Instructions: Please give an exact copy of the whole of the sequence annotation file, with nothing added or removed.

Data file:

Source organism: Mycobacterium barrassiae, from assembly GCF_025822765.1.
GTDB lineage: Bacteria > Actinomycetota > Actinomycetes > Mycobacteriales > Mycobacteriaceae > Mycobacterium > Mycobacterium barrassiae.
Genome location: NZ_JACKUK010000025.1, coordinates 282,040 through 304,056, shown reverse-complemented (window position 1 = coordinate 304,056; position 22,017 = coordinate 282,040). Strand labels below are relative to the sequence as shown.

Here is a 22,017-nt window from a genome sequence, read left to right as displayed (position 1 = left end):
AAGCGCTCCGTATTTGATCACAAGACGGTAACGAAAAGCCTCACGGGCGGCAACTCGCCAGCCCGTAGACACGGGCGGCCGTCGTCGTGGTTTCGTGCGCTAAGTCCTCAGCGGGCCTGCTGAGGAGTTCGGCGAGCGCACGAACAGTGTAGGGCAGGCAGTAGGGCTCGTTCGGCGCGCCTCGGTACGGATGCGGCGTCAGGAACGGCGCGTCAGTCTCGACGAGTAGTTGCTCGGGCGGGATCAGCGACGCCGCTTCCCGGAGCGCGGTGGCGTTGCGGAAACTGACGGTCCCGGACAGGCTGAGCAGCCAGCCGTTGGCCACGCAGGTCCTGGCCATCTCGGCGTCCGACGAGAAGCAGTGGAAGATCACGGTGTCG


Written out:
Source organism: Mycobacterium barrassiae, from assembly GCF_025822765.1.
GTDB lineage: Bacteria > Actinomycetota > Actinomycetes > Mycobacteriales > Mycobacteriaceae > Mycobacterium > Mycobacterium barrassiae.
Genome location: NZ_JACKUK010000025.1, coordinates 282,040 through 304,056, shown reverse-complemented (window position 1 = coordinate 304,056; position 22,017 = coordinate 282,040). Strand labels below are relative to the sequence as shown.

Here is a 22,017-nt window from a genome sequence, read left to right as displayed (position 1 = left end):
AAGCGCTCCGTATTTGATCACAAGACGGTAACGAAAAGCCTCACGGGCGGCAACTCGCCAGCCCGTAGACACGGGCGGCCGTCGTCGTGGTTTCGTGCGCTAAGTCCTCAGCGGGCCTGCTGAGGAGTTCGGCGAGCGCACGAACAGTGTAGGGCAGGCAGTAGGGCTCGTTCGGCGCGCCTCGGTACGGATGCGGCGTCAGGAACGGCGCGTCAGTCTCGACGAGTAGTTGCTCGGGCGGGATCAGCGACGCCGCTTCCCGGAGCGCGGTGGCGTTGCGGAAACTGACGGTCCCGGACAGGCTGAGCAGCCAGCCGTTGGCCACGCAGGTCCTGGCCATCTCGGCGTCCGACGAGAAGCAGTGGAAGATCACGGTGTCG